Glucosamine is a simple sugar derived from the exoskeletons of certain crustaceans, like shellfish, or from certain grains, like corn or wheat. As we age, the levels of glucosamine around the joints decline. Consequently, the cartilage that cushions the joints deteriorates and may result in the growth of bone spurs and an increase in synovial fluid. This in turn causes soreness and pain. Supplemental glucosamine, which is generally offered in the form of glucosamine hydrochloride or glucosamine sulfate, theoretically strengthens the cartilage and relieves the aforementioned joint pain.
Glucosamine is generally coupled with chondroitin sulfate; conventional wisdom holds that the two are more effective when used together. According to page 12 of National Health Statistics Report No. 12, which was put out in 2008 by the National Center for Health Statistics (NCHS), which is part of the Centers for Disease Control and Prevention (CDC), which is part of the United States Department of Health and Human Services (HHS), over 6 million Americans used glucosamine as a complementary and alternative medicine (CAM) in 2007. Given glucosamine’s ubiquity, this seems a prime time to briefly discuss the scientific research that has heretofore been conducted on its ability to abate health ailments.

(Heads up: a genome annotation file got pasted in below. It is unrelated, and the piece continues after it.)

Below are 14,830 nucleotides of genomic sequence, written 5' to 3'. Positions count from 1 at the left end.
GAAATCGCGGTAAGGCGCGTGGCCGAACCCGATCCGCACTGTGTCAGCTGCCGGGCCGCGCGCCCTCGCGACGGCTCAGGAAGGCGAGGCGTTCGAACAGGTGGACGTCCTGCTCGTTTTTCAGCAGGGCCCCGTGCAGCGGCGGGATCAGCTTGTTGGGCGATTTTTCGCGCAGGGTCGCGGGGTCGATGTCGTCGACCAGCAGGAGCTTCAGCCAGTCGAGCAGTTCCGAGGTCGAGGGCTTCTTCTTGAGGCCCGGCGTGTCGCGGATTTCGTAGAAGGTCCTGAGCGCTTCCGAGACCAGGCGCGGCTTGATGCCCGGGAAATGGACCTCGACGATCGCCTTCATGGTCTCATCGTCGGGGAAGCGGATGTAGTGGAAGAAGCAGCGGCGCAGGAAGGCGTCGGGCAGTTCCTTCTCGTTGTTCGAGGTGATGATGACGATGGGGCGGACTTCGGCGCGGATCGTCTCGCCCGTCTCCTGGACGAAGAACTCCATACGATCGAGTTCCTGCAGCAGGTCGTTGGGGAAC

Enter the Glucosamine/Chondroitin Arthritis Intervention Trial (GAIT), a large-scale, multicenter, clinical study funded by the National Institutes of Health whose object was to determine the effects of supplemental glucosamine hydrochloride and chondroitin sulfate on knee osteoarthritis. Only people over 40 years of age with documented osteoarthritis were allowed to participate. The trials—overseen by the University of Utah, School of Medicine—were conducted in 16 centers in 13 states.
The results are thus: in participants with mild joint pain, glucosamine and chondroitin sulfate did not provide significant pain relief. However, in about 79% of the participants with moderate-to-severe joint pain, glucosamine combined with chondroitin sulfate provided at least a 20% reduction in pain, while the placebo did the same for about 54% of participants. While this data seems encouraging, it ought not to be considered definitive; only 354 of the 1,583 participants were in the moderate-to-severe pain group. Thus, more research is needed to better understand glucosamine and chondroitin’s ability (or inability, as the case may be) to treat osteoarthritis and similar conditions.